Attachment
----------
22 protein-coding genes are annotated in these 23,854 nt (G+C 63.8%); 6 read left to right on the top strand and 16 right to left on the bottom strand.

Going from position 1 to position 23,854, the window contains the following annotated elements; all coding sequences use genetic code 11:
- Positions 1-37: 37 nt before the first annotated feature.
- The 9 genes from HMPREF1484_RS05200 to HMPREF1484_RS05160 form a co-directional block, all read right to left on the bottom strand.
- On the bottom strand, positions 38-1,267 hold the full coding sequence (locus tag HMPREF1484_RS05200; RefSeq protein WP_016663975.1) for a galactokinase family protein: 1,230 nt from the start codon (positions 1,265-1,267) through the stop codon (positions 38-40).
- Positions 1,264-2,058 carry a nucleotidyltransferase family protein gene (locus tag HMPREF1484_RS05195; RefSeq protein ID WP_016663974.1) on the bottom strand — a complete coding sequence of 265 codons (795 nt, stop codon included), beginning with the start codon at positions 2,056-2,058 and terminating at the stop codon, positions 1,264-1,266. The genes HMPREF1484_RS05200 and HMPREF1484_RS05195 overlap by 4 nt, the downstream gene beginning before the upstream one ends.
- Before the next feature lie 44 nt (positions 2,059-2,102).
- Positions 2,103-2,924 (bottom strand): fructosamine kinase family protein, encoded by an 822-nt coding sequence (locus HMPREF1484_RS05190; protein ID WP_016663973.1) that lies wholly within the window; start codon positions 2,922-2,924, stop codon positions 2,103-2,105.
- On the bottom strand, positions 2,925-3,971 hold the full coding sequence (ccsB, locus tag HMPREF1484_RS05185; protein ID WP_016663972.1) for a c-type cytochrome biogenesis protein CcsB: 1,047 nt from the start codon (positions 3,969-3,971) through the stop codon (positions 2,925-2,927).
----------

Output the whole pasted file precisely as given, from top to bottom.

22 protein-coding genes are annotated in these 23,854 nt (G+C 63.8%); 6 read left to right on the top strand and 16 right to left on the bottom strand.

Going from position 1 to position 23,854, the window contains the following annotated elements; all coding sequences use genetic code 11:
- Positions 1-37: 37 nt before the first annotated feature.
- The 9 genes from HMPREF1484_RS05200 to HMPREF1484_RS05160 form a co-directional block, all read right to left on the bottom strand.
- On the bottom strand, positions 38-1,267 hold the full coding sequence (locus tag HMPREF1484_RS05200; RefSeq protein WP_016663975.1) for a galactokinase family protein: 1,230 nt from the start codon (positions 1,265-1,267) through the stop codon (positions 38-40).
- Positions 1,264-2,058 carry a nucleotidyltransferase family protein gene (locus tag HMPREF1484_RS05195; RefSeq protein ID WP_016663974.1) on the bottom strand — a complete coding sequence of 265 codons (795 nt, stop codon included), beginning with the start codon at positions 2,056-2,058 and terminating at the stop codon, positions 1,264-1,266. The genes HMPREF1484_RS05200 and HMPREF1484_RS05195 overlap by 4 nt, the downstream gene beginning before the upstream one ends.
- Before the next feature lie 44 nt (positions 2,059-2,102).
- Positions 2,103-2,924 (bottom strand): fructosamine kinase family protein, encoded by an 822-nt coding sequence (locus HMPREF1484_RS05190; protein ID WP_016663973.1) that lies wholly within the window; start codon positions 2,922-2,924, stop codon positions 2,103-2,105.
- On the bottom strand, positions 2,925-3,971 hold the full coding sequence (ccsB, locus tag HMPREF1484_RS05185; protein ID WP_016663972.1) for a c-type cytochrome biogenesis protein CcsB: 1,047 nt from the start codon (positions 3,969-3,971) through the stop codon (positions 2,925-2,927).